Ethical principles

Our principles do not function as a manifesto, but as an open mechanism that guides the operation of the organization. Ethical Principles are for a self-regulatory system, which is to be distinguished from self-control and policing.

Open Ethics, Not a Manifesto

Ethics is a process. Openness is our ethic to share knowledge publicly and to ‘invite’ others into the ecosystem. 

A decentralised, translocal organization

Entanglement and non-hierarchical relationships are two of the main characters of the ecosystem. 

Consensus and an active study of dissensus

Power is dissolved through sharing.

Shared-management and shared-governance

We all can give mutual support to address hierarchies in our own organisations.

Diversity of all members and commitments.

Critical thinking and deep collaboration.

Learning and unlearning ‘study’ 

Self-reflexive and contextual thinking. Tooling what we study is also a key for our operation and forms a radical pedagogic method, which in turn lets us build our capacity and lets us share our radical imaginations with others.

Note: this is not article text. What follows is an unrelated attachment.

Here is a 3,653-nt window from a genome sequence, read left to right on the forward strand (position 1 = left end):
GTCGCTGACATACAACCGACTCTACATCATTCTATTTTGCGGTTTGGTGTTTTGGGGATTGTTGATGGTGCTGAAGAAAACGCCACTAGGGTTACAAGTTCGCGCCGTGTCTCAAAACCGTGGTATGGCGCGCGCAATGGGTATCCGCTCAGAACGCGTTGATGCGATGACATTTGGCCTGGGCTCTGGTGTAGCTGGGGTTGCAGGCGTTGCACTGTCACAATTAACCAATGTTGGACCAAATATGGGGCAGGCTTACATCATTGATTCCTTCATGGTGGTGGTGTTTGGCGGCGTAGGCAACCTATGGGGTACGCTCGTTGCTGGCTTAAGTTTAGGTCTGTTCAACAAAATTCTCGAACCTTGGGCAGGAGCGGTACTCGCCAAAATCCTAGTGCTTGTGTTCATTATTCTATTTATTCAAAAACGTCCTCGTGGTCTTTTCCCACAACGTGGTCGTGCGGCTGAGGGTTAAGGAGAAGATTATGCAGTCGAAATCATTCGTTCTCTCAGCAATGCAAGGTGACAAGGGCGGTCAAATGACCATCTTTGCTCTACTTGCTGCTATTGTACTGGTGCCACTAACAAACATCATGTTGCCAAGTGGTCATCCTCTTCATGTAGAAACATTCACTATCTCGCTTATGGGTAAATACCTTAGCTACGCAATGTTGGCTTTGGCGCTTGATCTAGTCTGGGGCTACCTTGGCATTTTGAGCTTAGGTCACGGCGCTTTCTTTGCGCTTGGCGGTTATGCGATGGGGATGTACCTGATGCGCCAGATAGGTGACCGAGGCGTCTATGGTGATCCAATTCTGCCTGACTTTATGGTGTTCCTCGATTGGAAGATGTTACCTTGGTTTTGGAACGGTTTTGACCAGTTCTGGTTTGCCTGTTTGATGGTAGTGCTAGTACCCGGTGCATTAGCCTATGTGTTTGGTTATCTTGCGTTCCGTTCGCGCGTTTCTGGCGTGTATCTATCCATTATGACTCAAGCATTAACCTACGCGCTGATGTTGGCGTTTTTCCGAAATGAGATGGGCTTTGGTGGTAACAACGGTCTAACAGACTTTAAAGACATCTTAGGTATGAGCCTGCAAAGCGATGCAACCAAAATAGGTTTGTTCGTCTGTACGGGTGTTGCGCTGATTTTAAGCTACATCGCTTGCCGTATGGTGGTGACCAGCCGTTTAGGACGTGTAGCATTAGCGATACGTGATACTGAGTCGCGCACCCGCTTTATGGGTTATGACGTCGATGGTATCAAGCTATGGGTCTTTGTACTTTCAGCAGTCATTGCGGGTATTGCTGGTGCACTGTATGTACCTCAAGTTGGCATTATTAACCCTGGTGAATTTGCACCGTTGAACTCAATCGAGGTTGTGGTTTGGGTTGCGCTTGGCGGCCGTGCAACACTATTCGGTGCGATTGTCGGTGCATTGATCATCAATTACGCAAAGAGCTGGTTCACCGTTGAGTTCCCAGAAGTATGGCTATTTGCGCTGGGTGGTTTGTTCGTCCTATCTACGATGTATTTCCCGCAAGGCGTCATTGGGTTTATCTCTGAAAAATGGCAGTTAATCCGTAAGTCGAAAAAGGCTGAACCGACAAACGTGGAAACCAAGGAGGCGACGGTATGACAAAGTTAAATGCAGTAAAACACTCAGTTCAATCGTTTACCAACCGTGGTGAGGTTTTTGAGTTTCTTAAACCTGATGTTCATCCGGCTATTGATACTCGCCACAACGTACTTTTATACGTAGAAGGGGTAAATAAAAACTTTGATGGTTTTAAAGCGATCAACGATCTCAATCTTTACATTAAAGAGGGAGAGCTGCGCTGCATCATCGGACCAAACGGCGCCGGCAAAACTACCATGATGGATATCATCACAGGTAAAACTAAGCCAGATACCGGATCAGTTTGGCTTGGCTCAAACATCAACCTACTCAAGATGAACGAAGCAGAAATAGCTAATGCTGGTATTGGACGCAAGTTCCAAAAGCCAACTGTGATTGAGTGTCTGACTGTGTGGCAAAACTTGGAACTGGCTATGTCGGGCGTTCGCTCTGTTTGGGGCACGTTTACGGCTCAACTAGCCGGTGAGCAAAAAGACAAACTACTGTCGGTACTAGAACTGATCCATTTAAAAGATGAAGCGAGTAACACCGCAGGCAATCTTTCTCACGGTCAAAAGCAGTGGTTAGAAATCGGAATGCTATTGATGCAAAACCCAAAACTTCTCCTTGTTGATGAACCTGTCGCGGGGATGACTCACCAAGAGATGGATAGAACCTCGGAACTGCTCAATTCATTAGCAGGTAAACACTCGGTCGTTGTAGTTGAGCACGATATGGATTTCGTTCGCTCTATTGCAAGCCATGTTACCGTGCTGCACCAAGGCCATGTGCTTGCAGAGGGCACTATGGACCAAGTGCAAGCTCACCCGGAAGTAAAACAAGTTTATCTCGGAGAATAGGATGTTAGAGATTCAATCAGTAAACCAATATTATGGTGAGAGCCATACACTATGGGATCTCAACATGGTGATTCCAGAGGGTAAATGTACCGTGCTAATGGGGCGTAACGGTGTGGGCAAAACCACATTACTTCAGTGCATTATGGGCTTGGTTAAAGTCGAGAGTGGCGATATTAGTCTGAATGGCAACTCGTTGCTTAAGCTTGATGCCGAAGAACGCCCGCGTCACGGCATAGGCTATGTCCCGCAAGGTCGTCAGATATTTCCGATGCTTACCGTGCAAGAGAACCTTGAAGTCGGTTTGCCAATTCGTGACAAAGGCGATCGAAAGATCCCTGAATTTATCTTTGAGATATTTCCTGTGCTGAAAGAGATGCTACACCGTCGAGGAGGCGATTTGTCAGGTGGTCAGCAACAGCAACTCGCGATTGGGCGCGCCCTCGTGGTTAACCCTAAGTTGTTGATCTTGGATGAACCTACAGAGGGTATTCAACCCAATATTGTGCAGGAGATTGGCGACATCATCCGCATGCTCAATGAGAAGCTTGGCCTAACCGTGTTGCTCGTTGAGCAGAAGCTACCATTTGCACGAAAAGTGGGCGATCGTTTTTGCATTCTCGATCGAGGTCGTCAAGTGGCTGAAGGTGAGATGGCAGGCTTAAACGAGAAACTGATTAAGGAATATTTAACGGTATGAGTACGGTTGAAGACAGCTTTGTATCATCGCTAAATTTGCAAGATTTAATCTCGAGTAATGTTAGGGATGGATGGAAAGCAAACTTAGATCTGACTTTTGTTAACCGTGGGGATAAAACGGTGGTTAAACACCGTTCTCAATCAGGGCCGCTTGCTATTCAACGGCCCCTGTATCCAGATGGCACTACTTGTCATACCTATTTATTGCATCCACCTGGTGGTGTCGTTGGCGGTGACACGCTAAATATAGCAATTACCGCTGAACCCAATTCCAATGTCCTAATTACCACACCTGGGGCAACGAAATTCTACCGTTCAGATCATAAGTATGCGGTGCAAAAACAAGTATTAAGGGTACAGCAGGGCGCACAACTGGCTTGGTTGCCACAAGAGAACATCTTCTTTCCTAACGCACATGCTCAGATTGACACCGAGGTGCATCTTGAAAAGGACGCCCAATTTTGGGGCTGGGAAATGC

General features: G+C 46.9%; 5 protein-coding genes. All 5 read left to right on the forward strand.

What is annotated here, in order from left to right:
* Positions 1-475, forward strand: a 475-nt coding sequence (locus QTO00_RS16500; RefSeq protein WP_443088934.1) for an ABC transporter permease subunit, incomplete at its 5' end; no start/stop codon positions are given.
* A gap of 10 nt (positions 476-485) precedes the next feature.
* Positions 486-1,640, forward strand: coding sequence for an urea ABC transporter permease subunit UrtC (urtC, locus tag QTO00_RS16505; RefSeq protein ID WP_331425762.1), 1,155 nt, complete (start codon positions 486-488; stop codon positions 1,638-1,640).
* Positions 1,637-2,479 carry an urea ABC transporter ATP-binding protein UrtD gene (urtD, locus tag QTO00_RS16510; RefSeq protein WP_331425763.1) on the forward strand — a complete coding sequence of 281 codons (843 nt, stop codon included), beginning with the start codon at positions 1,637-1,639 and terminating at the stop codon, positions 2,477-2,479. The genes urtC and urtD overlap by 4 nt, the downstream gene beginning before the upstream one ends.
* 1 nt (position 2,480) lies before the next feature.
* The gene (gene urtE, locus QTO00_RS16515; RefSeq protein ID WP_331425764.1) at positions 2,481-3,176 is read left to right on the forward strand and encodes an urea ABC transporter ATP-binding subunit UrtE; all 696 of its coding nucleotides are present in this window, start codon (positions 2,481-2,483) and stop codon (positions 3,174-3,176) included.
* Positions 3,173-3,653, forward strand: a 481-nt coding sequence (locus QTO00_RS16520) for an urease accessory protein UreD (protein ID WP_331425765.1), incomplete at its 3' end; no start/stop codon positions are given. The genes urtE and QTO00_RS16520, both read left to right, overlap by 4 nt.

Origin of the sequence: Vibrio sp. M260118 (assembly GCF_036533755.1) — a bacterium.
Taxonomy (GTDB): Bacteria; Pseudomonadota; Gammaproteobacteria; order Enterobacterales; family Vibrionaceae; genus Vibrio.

Critical hospitality (distinguished from the service providing hospitality in tourism) and a critical notion of friendship and conviviality

Conversation as the best means for learning and relating to each other. 

Discomfort rather than comfort.

Trust as the basis of our relations. We have a strong faith in abilities as well as in failure.

Collective risk-taking practices to permit constant mutation, change, and re-evaluation.

Experiments and serious playfulness.

Care, which works against the system of punishment, exclusion and indifference.

Reciprocity or mutualism serve as the basic principle. The idea of self-limitation accompanies it: your share is also based on the consideration of others and in order to share you may need to limit your own (in)take.

Solidarity thus can be defined as a mutual feeling as well as a space where certainty amidst uncertainty could be created.